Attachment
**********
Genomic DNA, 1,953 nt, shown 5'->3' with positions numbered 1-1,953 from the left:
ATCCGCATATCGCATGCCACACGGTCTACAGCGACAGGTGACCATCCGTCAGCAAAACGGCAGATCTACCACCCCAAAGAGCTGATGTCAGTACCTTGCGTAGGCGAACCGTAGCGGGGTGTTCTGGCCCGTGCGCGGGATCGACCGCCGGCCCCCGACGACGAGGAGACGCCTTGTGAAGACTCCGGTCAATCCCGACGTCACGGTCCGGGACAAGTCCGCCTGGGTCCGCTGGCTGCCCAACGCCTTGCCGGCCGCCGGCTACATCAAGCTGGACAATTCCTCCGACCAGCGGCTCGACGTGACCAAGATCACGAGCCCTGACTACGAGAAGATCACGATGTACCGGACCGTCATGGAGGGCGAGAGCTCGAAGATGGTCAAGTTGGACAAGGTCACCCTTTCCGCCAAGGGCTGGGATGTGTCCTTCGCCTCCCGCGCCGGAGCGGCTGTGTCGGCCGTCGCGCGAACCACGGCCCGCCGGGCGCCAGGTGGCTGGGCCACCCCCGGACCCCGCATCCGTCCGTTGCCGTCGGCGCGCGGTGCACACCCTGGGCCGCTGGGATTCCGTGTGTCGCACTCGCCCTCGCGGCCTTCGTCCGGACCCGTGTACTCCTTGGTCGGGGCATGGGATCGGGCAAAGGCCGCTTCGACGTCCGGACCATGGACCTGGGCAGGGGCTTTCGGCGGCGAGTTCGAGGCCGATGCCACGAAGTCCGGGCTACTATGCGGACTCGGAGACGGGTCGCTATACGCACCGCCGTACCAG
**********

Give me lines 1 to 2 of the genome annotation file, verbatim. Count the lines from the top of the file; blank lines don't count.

Genomic DNA, 1,953 nt, shown 5'->3' with positions numbered 1-1,953 from the left:
ATCCGCATATCGCATGCCACACGGTCTACAGCGACAGGTGACCATCCGTCAGCAAAACGGCAGATCTACCACCCCAAAGAGCTGATGTCAGTACCTTGCGTAGGCGAACCGTAGCGGGGTGTTCTGGCCCGTGCGCGGGATCGACCGCCGGCCCCCGACGACGAGGAGACGCCTTGTGAAGACTCCGGTCAATCCCGACGTCACGGTCCGGGACAAGTCCGCCTGGGTCCGCTGGCTGCCCAACGCCTTGCCGGCCGCCGGCTACATCAAGCTGGACAATTCCTCCGACCAGCGGCTCGACGTGACCAAGATCACGAGCCCTGACTACGAGAAGATCACGATGTACCGGACCGTCATGGAGGGCGAGAGCTCGAAGATGGTCAAGTTGGACAAGGTCACCCTTTCCGCCAAGGGCTGGGATGTGTCCTTCGCCTCCCGCGCCGGAGCGGCTGTGTCGGCCGTCGCGCGAACCACGGCCCGCCGGGCGCCAGGTGGCTGGGCCACCCCCGGACCCCGCATCCGTCCGTTGCCGTCGGCGCGCGGTGCACACCCTGGGCCGCTGGGATTCCGTGTGTCGCACTCGCCCTCGCGGCCTTCGTCCGGACCCGTGTACTCCTTGGTCGGGGCATGGGATCGGGCAAAGGCCGCTTCGACGTCCGGACCATGGACCTGGGCAGGGGCTTTCGGCGGCGAGTTCGAGGCCGATGCCACGAAGTCCGGGCTACTATGCGGACTCGGAGACGGGTCGCTATACGCACCGCCGTACCAG